Family Summit Tackles Spouse Employment, Child Care, and More

Family Summit Tackles Spouse Employment, Child Care, and More
Airmen and families from Fairchild Air Force Base, Wash., take part in the 2022 Congressional Military Family Summit on Aug. 17. (Photo by Tech Sgt. Heather Clements/Air Force)

The 2022 Congressional Military Family Summit offered servicemembers and their families a chance to share their experiences with legislators, DoD leaders, and others, addressing familiar topics such as military spouse employment and licensure, child care, education, and housing.


The Congressional Military Family Caucus, chaired by Reps. Cathy McMorris-Rodgers (R-Wash.) and Sanford Bishop, Jr. (D-Ga.), seeks to educate members of Congress and their staff on resources available to military families, and to develop legislation to better support this community. The 14th annual event took place at Fairchild Air Force Base, Wash.


Among the topics covered at various panels:


Special Needs: The Education & Exceptional Family Member Program (EFMP) panel discussed the need for standardization of services from location to location to ease the burden of families caring for children with special needs. State laws differ regarding the programs, resources, and services provided for these children; if the support received is not sufficient, military families are not aware of, or are not pursuing, recourse.


[RELATED: Survey Reveals Major Delays in Special Education Services for Military Children]


To date, 34 states have passed legislation providing advanced enrollment for military-connected students. This is vital to ensuring parents of children with special needs do not experience significant delays in filing necessary paperwork to receive services. When moving to a new duty station, it’s important to visit Military OneSource to learn more about the resources and support available at your new location.


Food Insecurity: A panelist from the Military Family Advisory Network reported MFAN’s latest survey findings: 1 in 5 military and veteran families face some level of food insecurity, and the enlisted community is affected at a significantly higher rate. The Basic Needs Allowance (BNA) established in the FY 2022 National Defense Authorization Act will be rolled out in January 2023, and MOAA is hopeful the final version of the FY 2023 NDAA will include a provision to exclude the Basic Allowance for Housing (BAH) from eligibility calculations. Rep. Bishop commented on automatic enrollment in support programs such as the BNA and how it would help reduce the stigma associated with help-seeking behaviors.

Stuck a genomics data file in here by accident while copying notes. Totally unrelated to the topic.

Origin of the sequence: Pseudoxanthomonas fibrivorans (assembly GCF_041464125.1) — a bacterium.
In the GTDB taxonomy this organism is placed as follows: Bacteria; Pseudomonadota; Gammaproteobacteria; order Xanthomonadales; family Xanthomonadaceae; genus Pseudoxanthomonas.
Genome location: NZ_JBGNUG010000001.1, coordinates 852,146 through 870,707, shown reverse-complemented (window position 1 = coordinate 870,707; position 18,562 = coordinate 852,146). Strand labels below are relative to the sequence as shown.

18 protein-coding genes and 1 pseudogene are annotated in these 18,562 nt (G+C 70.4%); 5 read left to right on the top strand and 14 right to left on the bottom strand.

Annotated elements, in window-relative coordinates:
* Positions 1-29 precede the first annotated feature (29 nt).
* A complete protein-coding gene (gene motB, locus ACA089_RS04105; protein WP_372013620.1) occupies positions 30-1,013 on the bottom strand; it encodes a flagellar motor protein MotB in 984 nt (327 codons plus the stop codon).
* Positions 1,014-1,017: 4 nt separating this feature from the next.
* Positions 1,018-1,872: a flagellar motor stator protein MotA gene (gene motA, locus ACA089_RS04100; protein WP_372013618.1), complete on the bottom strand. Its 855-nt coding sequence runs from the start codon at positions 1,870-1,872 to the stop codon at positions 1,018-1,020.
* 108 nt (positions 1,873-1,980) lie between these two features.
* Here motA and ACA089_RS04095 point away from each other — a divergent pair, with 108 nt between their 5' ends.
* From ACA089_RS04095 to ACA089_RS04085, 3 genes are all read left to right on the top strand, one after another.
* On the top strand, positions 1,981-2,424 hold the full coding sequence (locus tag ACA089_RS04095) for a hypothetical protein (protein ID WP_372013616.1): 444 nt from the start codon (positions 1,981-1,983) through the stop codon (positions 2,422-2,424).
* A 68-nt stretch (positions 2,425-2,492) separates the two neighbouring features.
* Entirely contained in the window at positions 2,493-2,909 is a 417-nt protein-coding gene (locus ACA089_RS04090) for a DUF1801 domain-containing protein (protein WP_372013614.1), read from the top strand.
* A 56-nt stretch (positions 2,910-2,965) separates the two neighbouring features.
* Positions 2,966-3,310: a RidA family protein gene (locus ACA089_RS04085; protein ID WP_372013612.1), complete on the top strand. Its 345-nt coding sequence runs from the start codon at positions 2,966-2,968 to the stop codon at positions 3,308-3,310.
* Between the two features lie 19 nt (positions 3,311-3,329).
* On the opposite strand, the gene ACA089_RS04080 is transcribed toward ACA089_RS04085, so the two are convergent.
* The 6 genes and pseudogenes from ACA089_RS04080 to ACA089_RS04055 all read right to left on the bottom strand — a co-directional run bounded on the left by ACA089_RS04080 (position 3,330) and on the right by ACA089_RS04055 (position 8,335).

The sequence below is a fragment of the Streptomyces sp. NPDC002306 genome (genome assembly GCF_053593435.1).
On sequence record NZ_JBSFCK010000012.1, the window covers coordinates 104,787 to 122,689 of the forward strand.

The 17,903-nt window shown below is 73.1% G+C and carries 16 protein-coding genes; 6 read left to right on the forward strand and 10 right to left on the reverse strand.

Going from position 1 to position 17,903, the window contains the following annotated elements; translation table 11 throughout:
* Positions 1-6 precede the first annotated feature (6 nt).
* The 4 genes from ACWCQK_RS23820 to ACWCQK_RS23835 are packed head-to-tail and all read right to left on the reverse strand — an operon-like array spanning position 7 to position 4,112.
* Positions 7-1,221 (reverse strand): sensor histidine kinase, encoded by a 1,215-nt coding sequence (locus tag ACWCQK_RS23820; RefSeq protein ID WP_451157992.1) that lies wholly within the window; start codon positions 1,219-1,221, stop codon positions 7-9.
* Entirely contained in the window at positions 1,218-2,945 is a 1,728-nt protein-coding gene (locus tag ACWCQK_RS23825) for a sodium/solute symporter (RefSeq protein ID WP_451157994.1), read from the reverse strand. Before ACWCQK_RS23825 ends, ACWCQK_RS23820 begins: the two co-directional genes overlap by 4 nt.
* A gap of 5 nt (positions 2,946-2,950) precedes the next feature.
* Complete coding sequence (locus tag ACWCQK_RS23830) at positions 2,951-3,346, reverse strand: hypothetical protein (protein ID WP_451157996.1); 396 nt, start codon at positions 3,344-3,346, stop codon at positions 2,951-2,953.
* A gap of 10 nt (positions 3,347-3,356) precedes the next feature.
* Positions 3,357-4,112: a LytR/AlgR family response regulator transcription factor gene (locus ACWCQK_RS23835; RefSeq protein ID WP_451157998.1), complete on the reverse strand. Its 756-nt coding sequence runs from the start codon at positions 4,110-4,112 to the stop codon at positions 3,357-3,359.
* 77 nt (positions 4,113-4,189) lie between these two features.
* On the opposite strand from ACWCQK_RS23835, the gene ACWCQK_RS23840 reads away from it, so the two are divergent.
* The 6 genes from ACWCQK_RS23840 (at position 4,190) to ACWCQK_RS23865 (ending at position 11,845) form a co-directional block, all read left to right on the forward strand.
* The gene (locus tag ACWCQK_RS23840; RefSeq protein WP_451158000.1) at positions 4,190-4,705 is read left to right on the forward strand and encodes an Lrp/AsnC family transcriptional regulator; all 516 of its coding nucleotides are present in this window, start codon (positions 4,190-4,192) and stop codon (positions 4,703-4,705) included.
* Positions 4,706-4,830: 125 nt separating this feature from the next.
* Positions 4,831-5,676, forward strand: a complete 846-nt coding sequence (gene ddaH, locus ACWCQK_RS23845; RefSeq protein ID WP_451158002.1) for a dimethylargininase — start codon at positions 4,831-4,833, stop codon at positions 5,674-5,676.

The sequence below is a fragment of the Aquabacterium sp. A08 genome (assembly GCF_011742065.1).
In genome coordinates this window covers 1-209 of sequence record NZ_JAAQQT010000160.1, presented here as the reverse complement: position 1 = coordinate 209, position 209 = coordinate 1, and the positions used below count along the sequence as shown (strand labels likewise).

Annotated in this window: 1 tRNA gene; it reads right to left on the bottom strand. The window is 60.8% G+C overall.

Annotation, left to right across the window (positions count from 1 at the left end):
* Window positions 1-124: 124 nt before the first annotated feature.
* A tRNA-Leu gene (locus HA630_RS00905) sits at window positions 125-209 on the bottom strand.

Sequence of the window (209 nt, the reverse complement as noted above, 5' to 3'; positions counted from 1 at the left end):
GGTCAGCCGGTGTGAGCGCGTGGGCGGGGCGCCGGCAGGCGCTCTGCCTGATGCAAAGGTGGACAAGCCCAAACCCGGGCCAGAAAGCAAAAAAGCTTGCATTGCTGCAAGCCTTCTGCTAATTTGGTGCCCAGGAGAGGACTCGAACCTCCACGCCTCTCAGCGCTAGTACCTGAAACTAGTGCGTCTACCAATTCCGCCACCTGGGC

[RELATED: Food Insecurity in the Military is More Common Than You Think]


Spouse (Un)Employment: Closely tied to the issue of food insecurity, this panel highlighted the benefits of expedited license practices and interstate compacts for the 34% of military spouses who work in licensed or credentialed fields. Washington state offers expedited license processing for military spouses. In Washington, according to the VA’s military spouse liaison, spouses in the nursing field are receiving a license within three to five days of application after they disclose military affiliation; other professions are typically within 10 days. Unfortunately, some spouses are reluctant to disclose military affiliation, which presents a barrier.


Military Housing: The moderator opened this panel with a question about the Fairchild housing wait list, eliciting groans from the audience -- 157 families are on that list right now. The base’s housing manager addressed issues with prioritization and the failure of BAH to keep pace with the current housing market.


MOAA supports efforts to right-size BAH and review current BAH calculation methodology to ensure it can respond faster and more accurately to rapid market fluctuations. Panelists stressed the need for public-private partnerships, especially in the Spokane area, to provide more accessible, affordable housing to military families.


[RELATED: What’s in the House NDAA, and What’s Next for Key MOAA Priorities]


Child Care: Nationwide employment in day care services remains more than 10% below pre-pandemic levels, and all families are struggling to find child care. For military families who are moving every two to three years, the burden is increased.


The lack of adequate pay and benefits for child care providers must be addressed. DoD offers the highest echelon of child care, but with limited spots available at child development centers, a possible solution mentioned by the panel is the Military Child Care in Your Neighborhood-PLUS program. This program is designed to help child care facilities outside the gate work to achieve higher standards and become eligible to receive child care fee assistance subsidies.


The summit demonstrates the commitment lawmakers, DoD leaders, and others have to ensuring military families have access to the support they need. By hearing directly from servicemembers and their families, these policymakers can gather knowledge to help shape new programs and change existing ones to combat both new and existing challenges.


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About the Author

Jen Goodale
Jen Goodale

Goodale is MOAA's Director of Government Relations for Military Family Policy and Spouse Programs.